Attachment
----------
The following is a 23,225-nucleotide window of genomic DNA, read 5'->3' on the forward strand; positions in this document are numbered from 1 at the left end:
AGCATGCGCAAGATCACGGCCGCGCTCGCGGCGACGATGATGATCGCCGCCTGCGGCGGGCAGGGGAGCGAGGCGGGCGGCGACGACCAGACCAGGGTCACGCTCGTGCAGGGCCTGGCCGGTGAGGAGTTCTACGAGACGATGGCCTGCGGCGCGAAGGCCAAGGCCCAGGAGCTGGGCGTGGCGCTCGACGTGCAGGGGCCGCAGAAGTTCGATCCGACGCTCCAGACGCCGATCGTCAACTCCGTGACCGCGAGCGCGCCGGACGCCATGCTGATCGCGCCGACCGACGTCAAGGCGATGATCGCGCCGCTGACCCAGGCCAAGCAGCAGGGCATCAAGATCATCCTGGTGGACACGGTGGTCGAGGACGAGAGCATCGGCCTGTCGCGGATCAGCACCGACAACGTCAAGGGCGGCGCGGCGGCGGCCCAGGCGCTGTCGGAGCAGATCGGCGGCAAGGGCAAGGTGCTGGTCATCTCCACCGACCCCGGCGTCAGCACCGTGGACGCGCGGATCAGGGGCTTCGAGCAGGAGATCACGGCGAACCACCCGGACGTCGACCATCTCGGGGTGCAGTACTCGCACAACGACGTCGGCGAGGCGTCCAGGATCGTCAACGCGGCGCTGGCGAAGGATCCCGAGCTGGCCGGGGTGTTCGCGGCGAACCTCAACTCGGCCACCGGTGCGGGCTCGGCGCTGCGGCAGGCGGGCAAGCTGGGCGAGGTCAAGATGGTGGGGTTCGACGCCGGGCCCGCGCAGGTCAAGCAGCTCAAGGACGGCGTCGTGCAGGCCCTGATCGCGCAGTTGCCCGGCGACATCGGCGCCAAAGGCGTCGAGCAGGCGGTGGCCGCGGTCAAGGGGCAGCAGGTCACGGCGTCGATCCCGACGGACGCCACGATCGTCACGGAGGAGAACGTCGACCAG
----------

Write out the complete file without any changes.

The following is a 23,225-nucleotide window of genomic DNA, read 5'->3' on the forward strand; positions in this document are numbered from 1 at the left end:
AGCATGCGCAAGATCACGGCCGCGCTCGCGGCGACGATGATGATCGCCGCCTGCGGCGGGCAGGGGAGCGAGGCGGGCGGCGACGACCAGACCAGGGTCACGCTCGTGCAGGGCCTGGCCGGTGAGGAGTTCTACGAGACGATGGCCTGCGGCGCGAAGGCCAAGGCCCAGGAGCTGGGCGTGGCGCTCGACGTGCAGGGGCCGCAGAAGTTCGATCCGACGCTCCAGACGCCGATCGTCAACTCCGTGACCGCGAGCGCGCCGGACGCCATGCTGATCGCGCCGACCGACGTCAAGGCGATGATCGCGCCGCTGACCCAGGCCAAGCAGCAGGGCATCAAGATCATCCTGGTGGACACGGTGGTCGAGGACGAGAGCATCGGCCTGTCGCGGATCAGCACCGACAACGTCAAGGGCGGCGCGGCGGCGGCCCAGGCGCTGTCGGAGCAGATCGGCGGCAAGGGCAAGGTGCTGGTCATCTCCACCGACCCCGGCGTCAGCACCGTGGACGCGCGGATCAGGGGCTTCGAGCAGGAGATCACGGCGAACCACCCGGACGTCGACCATCTCGGGGTGCAGTACTCGCACAACGACGTCGGCGAGGCGTCCAGGATCGTCAACGCGGCGCTGGCGAAGGATCCCGAGCTGGCCGGGGTGTTCGCGGCGAACCTCAACTCGGCCACCGGTGCGGGCTCGGCGCTGCGGCAGGCGGGCAAGCTGGGCGAGGTCAAGATGGTGGGGTTCGACGCCGGGCCCGCGCAGGTCAAGCAGCTCAAGGACGGCGTCGTGCAGGCCCTGATCGCGCAGTTGCCCGGCGACATCGGCGCCAAAGGCGTCGAGCAGGCGGTGGCCGCGGTCAAGGGGCAGCAGGTCACGGCGTCGATCCCGACGGACGCCACGATCGTCACGGAGGAGAACGTCGACCAG